| Wendy Mierke

Prairie Point Pouch Tutorial


Hello friends! The approaching Winter and gloomy days in my hometown hasn't stifled my desire to sew with beautiful floral and nature inspired fabrics. Whenever I have a new idea, I find myself reaching for my Dailylike fabric. It's just too pretty to leave on the shelf!  As a novice quilter, I was intrigued by the design element called prairie points. I would see these little triangles bordering quilts or wall hangings. Once I learned how to make them I decided to incorporate them into a little pouch and I'm sharing the pattern and tutorial with you!


You may gift finished items, but please do not sell items made from this pattern!


Let's get to it!


Skill Level: Intermediate. Zipper installation experience is needed.

Seam Allowance: 1/4 inch thoughout. Baste and Topstitch with 1/8 seam allowance.


Supply List:

-Three Fabrics, one for Exterior, one for Lining and one for Praire Point accent. Quilting Cotton or Linen work best. I used:  Nature Linen/Cotton Fat Quarter Pack

7 inch metal or nylon zipper

Lightweight Fusible Fleece, I used: 2 oz Iron-on Fleece


Prep your Fabric:

From your Exterior Fabric cut: 
2 pieces 8.25 inches wide x 4.5 inches tall

From your Lining Fabric cut: 
2 pieces 8.25 inches wide x 5.25 inches tall

From your Accent Fabric: 
6- 2 inch squares for the praire points
2 pieces 8.25 inches wide x 1.5 inches tall

Fusible fleece/Lightweight Interfacing:
2 pieces 8.25 inches wide by 5.5 inches tall

Making the Prairie Points:

Fold your squares in half diagonally, forming a triangle. Press with a hot iron. Fold in half again. Now you have a cute little triangle prairie point! Repeat with all your squares. Give them a good press with your iron to make the edges crisp. 

Attaching the Points to the Exterior:

We'll be adding them to only the front of the pouch. Take one of your exterior pieces and place it right side facing up. You'll have to play around with spacing a bit. I start by placing one on each end, ensuring they are 1/2 an inch in from each edge. The folded edge will be on the left and you will slide the next prairie point into the opening. Refer to the picture for placement. Clip or pin them in place and then baste to secure them for the next step.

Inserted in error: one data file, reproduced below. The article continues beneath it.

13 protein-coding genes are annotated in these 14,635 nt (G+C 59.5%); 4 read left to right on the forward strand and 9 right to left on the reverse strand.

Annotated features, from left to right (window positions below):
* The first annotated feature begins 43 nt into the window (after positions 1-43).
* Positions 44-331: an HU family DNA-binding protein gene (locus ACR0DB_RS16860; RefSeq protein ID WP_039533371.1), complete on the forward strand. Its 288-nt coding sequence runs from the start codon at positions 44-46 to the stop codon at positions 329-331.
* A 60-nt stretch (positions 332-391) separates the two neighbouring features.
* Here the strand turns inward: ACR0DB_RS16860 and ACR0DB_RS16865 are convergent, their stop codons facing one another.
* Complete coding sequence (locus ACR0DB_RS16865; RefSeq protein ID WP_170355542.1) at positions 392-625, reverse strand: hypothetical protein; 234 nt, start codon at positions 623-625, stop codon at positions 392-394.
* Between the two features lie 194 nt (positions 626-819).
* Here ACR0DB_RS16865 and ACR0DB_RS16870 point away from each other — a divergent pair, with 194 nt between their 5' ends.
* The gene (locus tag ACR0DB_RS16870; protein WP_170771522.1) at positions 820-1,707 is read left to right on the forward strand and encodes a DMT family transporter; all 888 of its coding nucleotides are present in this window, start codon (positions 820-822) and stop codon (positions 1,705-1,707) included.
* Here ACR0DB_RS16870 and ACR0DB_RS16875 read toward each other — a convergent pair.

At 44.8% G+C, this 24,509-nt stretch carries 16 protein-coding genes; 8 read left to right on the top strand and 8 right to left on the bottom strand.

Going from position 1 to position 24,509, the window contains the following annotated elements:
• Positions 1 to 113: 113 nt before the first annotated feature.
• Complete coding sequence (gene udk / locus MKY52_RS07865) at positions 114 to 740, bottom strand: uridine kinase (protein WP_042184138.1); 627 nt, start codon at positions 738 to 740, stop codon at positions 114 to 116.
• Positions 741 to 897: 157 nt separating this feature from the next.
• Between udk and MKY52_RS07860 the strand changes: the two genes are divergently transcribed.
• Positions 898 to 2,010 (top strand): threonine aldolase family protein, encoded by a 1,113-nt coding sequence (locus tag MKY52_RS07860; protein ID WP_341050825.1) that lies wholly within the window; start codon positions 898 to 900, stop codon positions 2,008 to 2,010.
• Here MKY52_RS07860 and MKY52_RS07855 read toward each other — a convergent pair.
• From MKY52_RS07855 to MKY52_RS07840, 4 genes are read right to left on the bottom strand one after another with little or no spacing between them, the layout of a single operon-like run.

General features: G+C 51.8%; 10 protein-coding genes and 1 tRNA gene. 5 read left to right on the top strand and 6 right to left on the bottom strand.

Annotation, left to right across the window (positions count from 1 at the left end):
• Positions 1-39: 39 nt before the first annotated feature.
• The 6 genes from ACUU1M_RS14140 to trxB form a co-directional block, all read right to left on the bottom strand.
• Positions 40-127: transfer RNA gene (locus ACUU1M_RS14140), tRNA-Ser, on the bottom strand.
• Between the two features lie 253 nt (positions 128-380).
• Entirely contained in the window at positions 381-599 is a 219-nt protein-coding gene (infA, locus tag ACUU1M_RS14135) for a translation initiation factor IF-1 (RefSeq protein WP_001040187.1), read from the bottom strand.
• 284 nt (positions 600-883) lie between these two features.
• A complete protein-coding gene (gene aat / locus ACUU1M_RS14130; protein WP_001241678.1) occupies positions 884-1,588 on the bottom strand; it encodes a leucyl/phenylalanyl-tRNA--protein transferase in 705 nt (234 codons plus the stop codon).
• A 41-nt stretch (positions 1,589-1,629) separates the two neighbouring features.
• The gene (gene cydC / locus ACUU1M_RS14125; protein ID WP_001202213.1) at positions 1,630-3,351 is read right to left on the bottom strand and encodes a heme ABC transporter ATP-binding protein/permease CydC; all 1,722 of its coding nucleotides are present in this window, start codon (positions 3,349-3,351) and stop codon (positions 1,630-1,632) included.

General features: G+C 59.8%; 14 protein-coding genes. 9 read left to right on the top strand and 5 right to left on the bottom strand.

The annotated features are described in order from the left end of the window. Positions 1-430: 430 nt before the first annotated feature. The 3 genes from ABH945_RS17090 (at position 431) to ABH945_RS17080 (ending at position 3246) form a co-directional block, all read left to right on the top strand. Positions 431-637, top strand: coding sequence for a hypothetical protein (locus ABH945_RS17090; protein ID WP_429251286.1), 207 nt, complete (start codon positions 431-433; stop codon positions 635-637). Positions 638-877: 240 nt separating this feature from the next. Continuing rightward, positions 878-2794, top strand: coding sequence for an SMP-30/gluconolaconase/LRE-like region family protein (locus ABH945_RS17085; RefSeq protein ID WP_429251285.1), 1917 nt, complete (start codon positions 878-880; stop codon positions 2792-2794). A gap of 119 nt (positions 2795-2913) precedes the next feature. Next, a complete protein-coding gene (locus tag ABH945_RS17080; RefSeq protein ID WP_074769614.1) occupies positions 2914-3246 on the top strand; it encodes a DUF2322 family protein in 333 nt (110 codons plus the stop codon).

Top Panels:

Place your top panels on each exterior piece, right sides facing each other. Pin in place and sew. Press the seam on the prairie point panel upwards and on the back panel, down. Now fuse your interfacing/fusible fleece to the finished exterior pieces.

Zipper Installation:

Fold back the ends of the zipper to the wrong side of itself. Baste in place with a few stitches. For the beginning of the zipper I prefer to fold it back at an angle and clip it in place. This gives your pouch edges crisp, undented corners. Refer to the pictures below. 



Place an exterior piece right side up on your table. Center the zipper right side down on the fabric. There should be a little over a 1/4" space on each end of the fabric.

Place the lining fabric right side down on top of the zipper. The zipper should now be sandwiched between the exterior and lining fabric. Sew in place. Repeat for the other pieces.

Press your exterior and lining away from the zipper and topstitch the fabric along the zipper.


Finishing the pouch:

Unzip your zipper about halfway. Pin your exterior and lining pieces right sides together, matching up the seams along your top panel accent and zipper. Leave a 2.5 inch opening at the bottom of the lining. Here is where you can curve the corners or leave them straight. Its completely up to you! If you want to curve them, I simply use the cardboard from a roll of ribbon to draw a curve around the four corners of the pouch. 


Your final step is to sew around the perimeter of the pouch. Be sure to backstitch at the beginning and end. If you curved your corners, clip notches or use pinking shear/rotary cutter around the curves for smooth seams. 


Turn it right side out through the opening in the lining. Slipstitch or topstitch the opening closed and tuck the lining back inside the pouch. Give it a good press and your pouch is done!  You can add a little zipper charm if you like, for extra sweetness.


Once you make one, the next one will come together in no time. Perfect for holding a few essentials and great for gifts. Please tag me on Instagram and use the hashtag #prairiepointpouch if you make some!

*For personal use only

Happy Sewing and Big Hugs!
















  • Posted by Emily on

    Yes! I’m going to make some of these! The zip being folded back really is a great touch:)

  • Posted by Norma Harvey on

    This looks like fun! Can’t wait to dress up my “plain” pouches! Thanks for making it look manageable for this beginner!

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